| ||Literature Coverage Dates||Number of Studies||Number of Study Participants|
|Meta-Analysis 1||1971 - 2010||16||178|
Bowers and colleagues (2011) conducted a meta-analysis to 1) assess the effect of geographically focused policing initiatives on crime and disorder, and 2) evaluate displacement and diffusion (i.e., whether crime generally increased or decreased in catchment areas more than control areas) following the implementation of a geographically focused policing intervention. However, the focus of this CrimeSolutions.gov review was solely on the overall effect of geographically focused policing initiatives on crime.
To be included in the meta-analysis, the study must have 1) evaluated a focused policing intervention that fell into the categories described above in the Practice Description, 2) used some quantitative measure of crime and/or disorder, 3) reported original research findings (i.e., systematic reviews or meta-analyses were not included), and 4) included an intervention that was geographically focused on an area smaller than a city or a region. The meta-analysis also included both published and unpublished studies that met the criteria, and which could have been conducted at any point in time or at any location.
The search strategy to retrieve relevant studies included a keyword search of electronic databases, a review of bibliographies of existing displacement reviews and those on the effectiveness of focused policing initiatives, forward searches for works that cited key publications, a review of research reports of professional research and policing organizations, and a hand search of pertinent journals. The original search was carried out between December 2009 and January 2010 and yielded more than 2,731 studies.
Following coding and screening, two reviewers determined that 44 studies were eligible for review. Of the 44 studies, five were randomized controlled trials, and 39 were quasi-experimental designs. Most of the 44 studies used simple pre- and posttest research designs (57 percent), 43 percent used more complex pre- and posttest assessments with at least one control area, and 14 percent used a separate catchment for the control area. Thirty of the interventions had taken place in the United States, 10 in the United Kingdom, three in Australia, and one in Sweden. Of the others, 23 took place in purely residential environments, nine in multiple types of environments, four in various environments, four in mixed areas containing both residential and retail, two in strictly retail locations, and one in an educational and recreational environment.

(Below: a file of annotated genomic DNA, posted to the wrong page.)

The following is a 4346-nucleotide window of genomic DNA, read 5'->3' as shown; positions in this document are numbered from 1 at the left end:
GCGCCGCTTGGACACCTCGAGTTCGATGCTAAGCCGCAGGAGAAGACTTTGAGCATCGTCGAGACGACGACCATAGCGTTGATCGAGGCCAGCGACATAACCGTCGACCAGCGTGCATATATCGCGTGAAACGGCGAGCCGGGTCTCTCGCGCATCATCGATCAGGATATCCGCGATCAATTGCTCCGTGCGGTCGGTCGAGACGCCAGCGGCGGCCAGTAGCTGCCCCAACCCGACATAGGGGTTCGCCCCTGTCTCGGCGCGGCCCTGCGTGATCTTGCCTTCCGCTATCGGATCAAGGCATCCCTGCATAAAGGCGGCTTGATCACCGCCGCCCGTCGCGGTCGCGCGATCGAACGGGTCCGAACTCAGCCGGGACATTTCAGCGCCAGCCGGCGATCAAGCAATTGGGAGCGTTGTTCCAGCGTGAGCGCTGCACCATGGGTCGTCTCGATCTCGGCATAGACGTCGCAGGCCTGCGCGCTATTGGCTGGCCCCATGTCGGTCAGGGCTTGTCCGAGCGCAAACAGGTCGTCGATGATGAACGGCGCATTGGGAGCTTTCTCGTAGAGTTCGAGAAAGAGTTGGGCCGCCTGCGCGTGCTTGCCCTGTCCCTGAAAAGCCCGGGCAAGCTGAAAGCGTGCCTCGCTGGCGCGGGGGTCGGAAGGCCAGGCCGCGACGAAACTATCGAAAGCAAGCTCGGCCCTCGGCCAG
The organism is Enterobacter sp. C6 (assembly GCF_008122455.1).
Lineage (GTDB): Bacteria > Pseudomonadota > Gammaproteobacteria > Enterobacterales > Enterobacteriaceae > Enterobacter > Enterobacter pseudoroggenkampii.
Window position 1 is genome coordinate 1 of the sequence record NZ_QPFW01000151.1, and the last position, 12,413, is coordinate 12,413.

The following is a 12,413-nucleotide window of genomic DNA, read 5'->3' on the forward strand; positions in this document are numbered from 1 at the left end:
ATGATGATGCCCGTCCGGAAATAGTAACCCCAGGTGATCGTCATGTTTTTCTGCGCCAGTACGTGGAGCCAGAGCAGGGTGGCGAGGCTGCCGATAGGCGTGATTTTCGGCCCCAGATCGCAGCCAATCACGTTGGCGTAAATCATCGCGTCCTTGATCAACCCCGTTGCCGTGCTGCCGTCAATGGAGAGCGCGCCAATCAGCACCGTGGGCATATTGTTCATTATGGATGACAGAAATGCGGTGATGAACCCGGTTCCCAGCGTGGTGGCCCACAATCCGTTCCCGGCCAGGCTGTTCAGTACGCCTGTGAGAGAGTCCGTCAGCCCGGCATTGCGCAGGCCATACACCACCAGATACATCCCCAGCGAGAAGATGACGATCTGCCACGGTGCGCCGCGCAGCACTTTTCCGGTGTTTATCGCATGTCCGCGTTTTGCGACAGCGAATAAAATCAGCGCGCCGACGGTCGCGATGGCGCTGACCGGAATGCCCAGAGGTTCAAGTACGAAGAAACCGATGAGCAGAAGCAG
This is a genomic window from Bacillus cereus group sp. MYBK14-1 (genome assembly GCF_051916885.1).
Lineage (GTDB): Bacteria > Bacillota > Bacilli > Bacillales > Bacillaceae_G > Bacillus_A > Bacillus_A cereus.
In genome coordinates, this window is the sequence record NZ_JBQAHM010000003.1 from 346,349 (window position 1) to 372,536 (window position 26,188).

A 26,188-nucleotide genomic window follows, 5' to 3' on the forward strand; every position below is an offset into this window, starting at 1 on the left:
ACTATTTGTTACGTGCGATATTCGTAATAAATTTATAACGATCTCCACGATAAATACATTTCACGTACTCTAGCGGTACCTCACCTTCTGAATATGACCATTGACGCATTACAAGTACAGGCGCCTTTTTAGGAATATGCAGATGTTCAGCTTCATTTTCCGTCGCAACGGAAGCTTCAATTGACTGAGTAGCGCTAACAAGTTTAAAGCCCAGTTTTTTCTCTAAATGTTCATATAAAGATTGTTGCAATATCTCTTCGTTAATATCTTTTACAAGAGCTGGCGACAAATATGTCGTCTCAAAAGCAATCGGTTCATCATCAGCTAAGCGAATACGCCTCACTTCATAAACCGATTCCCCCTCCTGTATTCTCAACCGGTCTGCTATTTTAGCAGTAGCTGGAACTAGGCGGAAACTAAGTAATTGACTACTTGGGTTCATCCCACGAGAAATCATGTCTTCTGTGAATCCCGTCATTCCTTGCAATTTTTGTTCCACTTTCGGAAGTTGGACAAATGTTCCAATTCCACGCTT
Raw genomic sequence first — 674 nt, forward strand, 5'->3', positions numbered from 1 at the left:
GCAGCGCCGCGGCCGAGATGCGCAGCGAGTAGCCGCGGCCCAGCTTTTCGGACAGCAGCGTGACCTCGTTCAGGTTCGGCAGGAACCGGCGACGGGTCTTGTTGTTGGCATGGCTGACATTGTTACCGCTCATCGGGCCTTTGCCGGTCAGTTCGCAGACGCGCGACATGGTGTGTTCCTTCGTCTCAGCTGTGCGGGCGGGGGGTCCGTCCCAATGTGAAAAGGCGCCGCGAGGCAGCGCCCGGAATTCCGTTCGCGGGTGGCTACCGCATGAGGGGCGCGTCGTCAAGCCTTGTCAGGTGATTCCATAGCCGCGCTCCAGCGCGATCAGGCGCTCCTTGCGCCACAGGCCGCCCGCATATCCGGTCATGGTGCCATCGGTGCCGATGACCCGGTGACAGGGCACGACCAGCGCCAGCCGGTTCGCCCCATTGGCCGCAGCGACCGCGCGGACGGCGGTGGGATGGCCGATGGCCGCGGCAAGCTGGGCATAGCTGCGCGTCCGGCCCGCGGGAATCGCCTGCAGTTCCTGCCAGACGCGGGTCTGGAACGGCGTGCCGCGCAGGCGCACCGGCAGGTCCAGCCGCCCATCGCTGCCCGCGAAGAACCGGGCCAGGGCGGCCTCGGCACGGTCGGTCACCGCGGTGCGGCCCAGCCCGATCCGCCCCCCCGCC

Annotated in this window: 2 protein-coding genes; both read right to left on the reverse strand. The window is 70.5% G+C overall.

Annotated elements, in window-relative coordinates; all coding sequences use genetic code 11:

The most common type of outcome data used in the included studies was recorded crime (35 studies), seven studies used calls for service data, four used arrest data, and one used data generated through observation methods. The studies also varied in terms of the size of the physical area that received the intervention. Of the 44 studies, 24 covered a large area, nine covered a medium area, and 11 covered a small area. In terms of the type of intervention, 12 used problem-oriented policing programs, seven used directed patrol studies, four used hot spots policing, 10 looked at police crackdowns, two looked at intelligence-led policing, five used community-oriented policing, and two adopted a broken windows approach. Of the remaining studies, one used a civil abatement intervention, and one used a police-led initiative to alter the physical environment.
The authors used odds ratios to estimate the effect of geographically focused policing initiatives on the treatment areas. In addition to calculating individual estimates of relative effect size for each treatment area in each study, they also calculated mean effect sizes across studies.
Of the 44 studies, only 16 provided individual effect sizes for both treatment and control areas. Therefore, only those 16 studies were included in the meta-analysis.